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How Americans celebrate Labor Day

Camping is one of the many ways people celebrate Labor Day. Sometimes the weather is cool enough to wear coats in the mountains, other times the weather at beginning of September is warm.

Labor Day started off as the brainchild of working men, women and children who toiled long hours for meager wages. It was designed to shed light on the poor working conditions and lack of appreciation for the long hours workers put in to eke out a living.

Through the years, Labor Day has evolved from a celebration of the humble and overworked to a commercial holiday full of sales, barbecues and end-of-summer hijinks.

That said, the way people celebrate around the country is varied. Compare your celebration to the ways the holiday is frequently enjoyed by others.

•Parades. Many cities and towns pull out the stops for Labor Day parades. This method of fanfare would hold true to the way Labor Day was celebrated in the 1800s, when workers took to the streets of New York City to demand fair hours and fair wages in the first Labor Day parade of 1882. Parades may culminate with community picnics or fairs.

•Backyard bashes. Just as Memorial Day in May ushers in the unofficial start of summer (the first day of summer doesn't arrive until mid to late June), Labor Day marks the unofficial end of the season of fun in the sun. Because the new school year is right around the corner, for some the very next day or it has already started, backyard parties and events with the barbecue fired up are some of the most commonplace festivities found on Labor Day.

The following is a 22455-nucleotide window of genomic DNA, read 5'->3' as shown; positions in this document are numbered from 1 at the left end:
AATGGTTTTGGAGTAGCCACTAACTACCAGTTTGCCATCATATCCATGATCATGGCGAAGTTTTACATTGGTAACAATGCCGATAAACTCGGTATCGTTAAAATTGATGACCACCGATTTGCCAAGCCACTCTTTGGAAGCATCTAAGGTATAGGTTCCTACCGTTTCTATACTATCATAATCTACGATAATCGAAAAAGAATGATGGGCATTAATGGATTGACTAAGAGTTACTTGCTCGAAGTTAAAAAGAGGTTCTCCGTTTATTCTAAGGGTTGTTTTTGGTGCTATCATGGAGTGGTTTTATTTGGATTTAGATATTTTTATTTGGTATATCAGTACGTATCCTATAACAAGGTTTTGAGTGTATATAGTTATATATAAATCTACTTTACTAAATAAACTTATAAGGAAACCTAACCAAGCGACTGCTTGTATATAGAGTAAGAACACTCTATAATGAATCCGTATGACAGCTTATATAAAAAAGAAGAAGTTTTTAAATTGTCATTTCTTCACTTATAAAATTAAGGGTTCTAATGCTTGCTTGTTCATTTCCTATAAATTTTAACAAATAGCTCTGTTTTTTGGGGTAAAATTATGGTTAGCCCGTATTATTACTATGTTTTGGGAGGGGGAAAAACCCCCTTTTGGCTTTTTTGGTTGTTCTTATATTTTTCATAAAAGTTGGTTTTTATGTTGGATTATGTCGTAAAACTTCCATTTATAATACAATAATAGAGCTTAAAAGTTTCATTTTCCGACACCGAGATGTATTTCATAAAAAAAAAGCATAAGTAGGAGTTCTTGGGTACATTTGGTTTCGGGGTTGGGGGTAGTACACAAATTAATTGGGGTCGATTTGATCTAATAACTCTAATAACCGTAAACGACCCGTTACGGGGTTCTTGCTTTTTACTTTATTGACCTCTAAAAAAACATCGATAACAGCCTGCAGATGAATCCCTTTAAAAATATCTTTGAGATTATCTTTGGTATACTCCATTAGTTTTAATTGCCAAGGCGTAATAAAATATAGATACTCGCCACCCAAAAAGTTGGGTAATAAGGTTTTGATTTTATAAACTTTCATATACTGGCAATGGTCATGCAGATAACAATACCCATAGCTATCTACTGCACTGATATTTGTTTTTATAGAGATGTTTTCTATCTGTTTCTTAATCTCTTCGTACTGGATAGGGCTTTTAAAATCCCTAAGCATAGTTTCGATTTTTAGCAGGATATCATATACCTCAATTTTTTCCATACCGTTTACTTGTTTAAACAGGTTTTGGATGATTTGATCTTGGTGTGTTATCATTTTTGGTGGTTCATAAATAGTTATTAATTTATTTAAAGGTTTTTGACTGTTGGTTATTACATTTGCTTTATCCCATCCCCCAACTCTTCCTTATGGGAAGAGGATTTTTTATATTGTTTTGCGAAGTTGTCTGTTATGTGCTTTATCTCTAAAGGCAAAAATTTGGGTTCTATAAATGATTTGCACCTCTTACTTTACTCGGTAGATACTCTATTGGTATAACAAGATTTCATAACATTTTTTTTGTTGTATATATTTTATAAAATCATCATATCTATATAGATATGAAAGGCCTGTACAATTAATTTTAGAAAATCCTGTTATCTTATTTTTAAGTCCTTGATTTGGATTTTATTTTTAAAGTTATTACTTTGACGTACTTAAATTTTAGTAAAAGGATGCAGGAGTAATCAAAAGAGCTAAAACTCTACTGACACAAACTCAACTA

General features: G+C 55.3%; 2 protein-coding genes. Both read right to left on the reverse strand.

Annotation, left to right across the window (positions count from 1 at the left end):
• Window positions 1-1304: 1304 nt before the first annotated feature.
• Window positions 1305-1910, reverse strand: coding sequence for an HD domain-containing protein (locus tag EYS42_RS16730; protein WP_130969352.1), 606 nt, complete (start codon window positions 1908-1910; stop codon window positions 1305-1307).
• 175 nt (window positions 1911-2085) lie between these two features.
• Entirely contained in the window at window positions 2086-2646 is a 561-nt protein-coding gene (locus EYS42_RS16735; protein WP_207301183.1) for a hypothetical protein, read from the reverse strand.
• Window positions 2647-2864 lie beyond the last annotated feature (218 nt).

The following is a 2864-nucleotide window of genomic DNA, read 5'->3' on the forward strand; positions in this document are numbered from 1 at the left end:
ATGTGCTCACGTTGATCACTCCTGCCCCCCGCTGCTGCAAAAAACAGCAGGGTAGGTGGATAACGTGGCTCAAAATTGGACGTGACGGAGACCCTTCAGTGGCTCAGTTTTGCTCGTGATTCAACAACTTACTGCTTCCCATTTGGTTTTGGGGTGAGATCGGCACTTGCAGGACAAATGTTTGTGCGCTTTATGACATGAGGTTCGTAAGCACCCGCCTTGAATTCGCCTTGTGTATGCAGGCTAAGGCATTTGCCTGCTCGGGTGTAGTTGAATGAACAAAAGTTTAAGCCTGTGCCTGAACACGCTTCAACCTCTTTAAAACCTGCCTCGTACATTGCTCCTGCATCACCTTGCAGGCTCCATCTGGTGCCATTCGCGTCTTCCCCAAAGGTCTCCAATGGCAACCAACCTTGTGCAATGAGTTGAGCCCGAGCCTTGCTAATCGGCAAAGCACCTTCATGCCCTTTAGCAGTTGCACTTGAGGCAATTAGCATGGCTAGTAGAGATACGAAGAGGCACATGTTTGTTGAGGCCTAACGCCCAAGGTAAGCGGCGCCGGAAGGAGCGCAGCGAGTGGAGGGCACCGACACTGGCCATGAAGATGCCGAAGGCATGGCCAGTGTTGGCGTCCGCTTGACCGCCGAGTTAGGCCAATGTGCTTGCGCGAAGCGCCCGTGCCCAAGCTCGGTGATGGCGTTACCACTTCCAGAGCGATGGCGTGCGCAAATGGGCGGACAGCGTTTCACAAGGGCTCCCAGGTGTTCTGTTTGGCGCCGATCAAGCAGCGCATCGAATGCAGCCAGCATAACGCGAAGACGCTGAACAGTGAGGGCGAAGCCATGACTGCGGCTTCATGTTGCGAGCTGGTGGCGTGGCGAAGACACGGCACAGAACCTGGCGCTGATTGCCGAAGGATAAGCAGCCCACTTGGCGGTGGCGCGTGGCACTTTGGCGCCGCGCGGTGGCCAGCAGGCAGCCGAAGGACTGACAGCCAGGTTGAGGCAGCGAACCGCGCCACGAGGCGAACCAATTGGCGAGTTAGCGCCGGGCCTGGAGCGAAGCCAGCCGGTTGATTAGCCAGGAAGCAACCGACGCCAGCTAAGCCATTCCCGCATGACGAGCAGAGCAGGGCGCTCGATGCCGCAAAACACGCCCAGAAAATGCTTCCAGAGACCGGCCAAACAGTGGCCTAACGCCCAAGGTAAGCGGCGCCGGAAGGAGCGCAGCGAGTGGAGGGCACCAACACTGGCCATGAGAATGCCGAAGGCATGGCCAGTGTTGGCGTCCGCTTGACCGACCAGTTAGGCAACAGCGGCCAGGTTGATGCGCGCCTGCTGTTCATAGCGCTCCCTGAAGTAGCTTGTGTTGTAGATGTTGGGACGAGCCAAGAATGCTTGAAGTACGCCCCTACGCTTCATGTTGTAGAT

•A day or weekend away from home. Even though the warm weather may continue well into October, throngs of sunseekers in some parts of the country head to the beach on Labor Day to soak up the rays and taste the delights hawked at seaside boardwalks. For others it is a day at a lake, fishing for what may be the last time in the season or a camping trip to the mountains.

•Political rallies. Many politicians use Labor Day as a chance to kick off their political campaigns by holding rallies. Others canvass neighborhoods chatting with their public and vying for future votes.

•Fireworks displays. Summer and fireworks seem to go hand in hand. So it should come as no surprise that some communities have fireworks displays on the final long weekend of the summer.

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